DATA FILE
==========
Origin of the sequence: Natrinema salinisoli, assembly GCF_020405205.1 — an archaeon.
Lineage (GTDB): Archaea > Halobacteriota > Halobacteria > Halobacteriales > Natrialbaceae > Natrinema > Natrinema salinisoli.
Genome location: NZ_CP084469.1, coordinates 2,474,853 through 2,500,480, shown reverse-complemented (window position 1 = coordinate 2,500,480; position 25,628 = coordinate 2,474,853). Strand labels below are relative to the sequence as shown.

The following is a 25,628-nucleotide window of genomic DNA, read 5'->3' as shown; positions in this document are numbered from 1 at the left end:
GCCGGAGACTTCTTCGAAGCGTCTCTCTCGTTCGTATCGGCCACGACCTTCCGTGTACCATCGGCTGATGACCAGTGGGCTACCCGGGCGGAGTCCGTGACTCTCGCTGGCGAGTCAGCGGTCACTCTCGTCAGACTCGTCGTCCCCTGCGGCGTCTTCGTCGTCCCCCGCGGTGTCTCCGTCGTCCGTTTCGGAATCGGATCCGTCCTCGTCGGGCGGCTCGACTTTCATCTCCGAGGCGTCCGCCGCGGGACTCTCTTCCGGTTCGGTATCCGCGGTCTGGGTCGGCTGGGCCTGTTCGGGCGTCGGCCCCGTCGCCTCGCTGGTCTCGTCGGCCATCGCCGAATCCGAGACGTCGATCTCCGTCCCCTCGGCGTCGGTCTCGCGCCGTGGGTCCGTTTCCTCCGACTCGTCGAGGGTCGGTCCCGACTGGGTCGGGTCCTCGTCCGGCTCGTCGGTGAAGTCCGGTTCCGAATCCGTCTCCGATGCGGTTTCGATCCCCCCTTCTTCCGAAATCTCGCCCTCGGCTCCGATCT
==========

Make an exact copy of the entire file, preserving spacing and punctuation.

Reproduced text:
Origin of the sequence: Natrinema salinisoli, assembly GCF_020405205.1 — an archaeon.
Lineage (GTDB): Archaea > Halobacteriota > Halobacteria > Halobacteriales > Natrialbaceae > Natrinema > Natrinema salinisoli.
Genome location: NZ_CP084469.1, coordinates 2,474,853 through 2,500,480, shown reverse-complemented (window position 1 = coordinate 2,500,480; position 25,628 = coordinate 2,474,853). Strand labels below are relative to the sequence as shown.

The following is a 25,628-nucleotide window of genomic DNA, read 5'->3' as shown; positions in this document are numbered from 1 at the left end:
GCCGGAGACTTCTTCGAAGCGTCTCTCTCGTTCGTATCGGCCACGACCTTCCGTGTACCATCGGCTGATGACCAGTGGGCTACCCGGGCGGAGTCCGTGACTCTCGCTGGCGAGTCAGCGGTCACTCTCGTCAGACTCGTCGTCCCCTGCGGCGTCTTCGTCGTCCCCCGCGGTGTCTCCGTCGTCCGTTTCGGAATCGGATCCGTCCTCGTCGGGCGGCTCGACTTTCATCTCCGAGGCGTCCGCCGCGGGACTCTCTTCCGGTTCGGTATCCGCGGTCTGGGTCGGCTGGGCCTGTTCGGGCGTCGGCCCCGTCGCCTCGCTGGTCTCGTCGGCCATCGCCGAATCCGAGACGTCGATCTCCGTCCCCTCGGCGTCGGTCTCGCGCCGTGGGTCCGTTTCCTCCGACTCGTCGAGGGTCGGTCCCGACTGGGTCGGGTCCTCGTCCGGCTCGTCGGTGAAGTCCGGTTCCGAATCCGTCTCCGATGCGGTTTCGATCCCCCCTTCTTCCGAAATCTCGCCCTCGGCTCCGATCT